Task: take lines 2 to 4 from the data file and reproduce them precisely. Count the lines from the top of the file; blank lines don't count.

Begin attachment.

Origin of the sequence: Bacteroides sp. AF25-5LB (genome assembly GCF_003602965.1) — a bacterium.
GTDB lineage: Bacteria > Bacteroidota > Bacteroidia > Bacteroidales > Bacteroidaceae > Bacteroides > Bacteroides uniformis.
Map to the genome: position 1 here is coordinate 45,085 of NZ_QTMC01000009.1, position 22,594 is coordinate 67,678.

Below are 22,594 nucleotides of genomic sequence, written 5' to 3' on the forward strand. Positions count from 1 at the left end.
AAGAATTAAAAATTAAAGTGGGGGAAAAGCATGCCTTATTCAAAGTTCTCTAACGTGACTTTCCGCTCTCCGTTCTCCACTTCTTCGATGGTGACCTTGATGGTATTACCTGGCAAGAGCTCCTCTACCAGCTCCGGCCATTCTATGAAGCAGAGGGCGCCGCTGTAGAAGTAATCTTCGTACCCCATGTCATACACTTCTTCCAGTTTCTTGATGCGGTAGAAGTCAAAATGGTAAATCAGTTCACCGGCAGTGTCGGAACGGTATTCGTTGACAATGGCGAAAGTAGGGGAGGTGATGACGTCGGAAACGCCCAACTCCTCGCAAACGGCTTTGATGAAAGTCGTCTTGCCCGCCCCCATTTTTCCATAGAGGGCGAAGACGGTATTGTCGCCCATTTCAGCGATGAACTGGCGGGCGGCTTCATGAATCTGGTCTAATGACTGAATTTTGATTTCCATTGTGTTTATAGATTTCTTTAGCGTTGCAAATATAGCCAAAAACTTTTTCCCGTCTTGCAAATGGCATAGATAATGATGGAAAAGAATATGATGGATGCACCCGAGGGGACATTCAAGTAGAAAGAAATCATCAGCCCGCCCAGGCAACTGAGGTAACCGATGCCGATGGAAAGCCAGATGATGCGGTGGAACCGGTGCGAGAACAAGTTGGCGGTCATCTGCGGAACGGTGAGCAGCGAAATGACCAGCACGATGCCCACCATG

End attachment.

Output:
GTDB lineage: Bacteria > Bacteroidota > Bacteroidia > Bacteroidales > Bacteroidaceae > Bacteroides > Bacteroides uniformis.
Map to the genome: position 1 here is coordinate 45,085 of NZ_QTMC01000009.1, position 22,594 is coordinate 67,678.

Below are 22,594 nucleotides of genomic sequence, written 5' to 3' on the forward strand. Positions count from 1 at the left end.